October 27, 2021
by: Adam Roberts
Photo of the outdoor dining area in front of Sylvia's, a restaurant located in Harlem.
Outdoor dining at Sylvias in Harlem. Photo: Ajay Suresh via Wikimedia Commons.

One of the most successful policy efforts to combat the health and economic impacts of the COVID-19 pandemic was the creation of the city’s outdoor dining program, known as Open Restaurants, which allows for expanded sidewalk and roadway dining throughout much of the city. While New York City Council legislation has currently extended the program run through 2022, Open Restaurants is not permanent. Furthermore, should the program become permanent, the rules and zoning changes affecting how it will function remain to be determined.

Currently, the NYC Department of City Planning (DCP) is seeking to pass a zoning text amendment that would greatly expand the number of restaurants that are eligible to have sidewalk cafes, a critical step towards making sidewalk dining permanent. Earlier this month, the New York City Planning Commission held its public hearing on the issue and will likely vote soon to advance the zoning text amendment to the City Council.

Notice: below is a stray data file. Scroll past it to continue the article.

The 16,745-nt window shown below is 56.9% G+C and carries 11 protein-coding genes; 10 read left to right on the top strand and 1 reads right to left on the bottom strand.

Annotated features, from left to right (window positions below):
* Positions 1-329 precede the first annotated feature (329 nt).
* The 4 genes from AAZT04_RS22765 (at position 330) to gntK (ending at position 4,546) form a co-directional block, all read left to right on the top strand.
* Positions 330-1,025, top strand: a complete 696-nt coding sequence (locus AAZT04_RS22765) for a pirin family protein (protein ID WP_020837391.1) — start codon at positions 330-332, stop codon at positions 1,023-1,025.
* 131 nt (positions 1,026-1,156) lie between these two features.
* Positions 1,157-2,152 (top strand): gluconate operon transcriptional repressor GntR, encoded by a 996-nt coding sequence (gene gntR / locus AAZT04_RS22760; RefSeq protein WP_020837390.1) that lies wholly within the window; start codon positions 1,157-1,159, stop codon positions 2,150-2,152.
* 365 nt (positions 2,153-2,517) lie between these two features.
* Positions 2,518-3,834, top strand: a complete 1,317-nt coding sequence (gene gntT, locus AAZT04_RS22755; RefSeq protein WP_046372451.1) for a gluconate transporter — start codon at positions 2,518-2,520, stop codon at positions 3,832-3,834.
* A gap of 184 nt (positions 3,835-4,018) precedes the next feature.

Meanwhile, opposition has mounted from elected officials and community boards to making Open Restaurants permanent, despite Siena College polling showing the program to be incredibly popular. The complaints from elected officials and community boards center on “quality of life issues” such as noise. Should DCP overcome this opposition and pass the zoning text amendment, the agency would partner with the NYC Department of Transportation (DOT) to craft a single compliance scheme for both sidewalk and roadway dining.

AIA New York is strongly supportive of the Open Restaurants program. Throughout the pandemic, AIANY members have offered pro bono design services to struggling restaurants through the Design Corps; the continuance of Open Restaurants is crucial to keeping those restaurants in business. Other advocacy groups are pushing to make the program permanent, most notably the Alfresco NYC coalition, composed of the Regional Plan Association, the Tri-State Transportation Campaign, and the Design Trust for Public Space. AIANY will continue advocating with its allies on behalf of Open Restaurants and to ensure that thoughtful design guidelines are implemented for the program.



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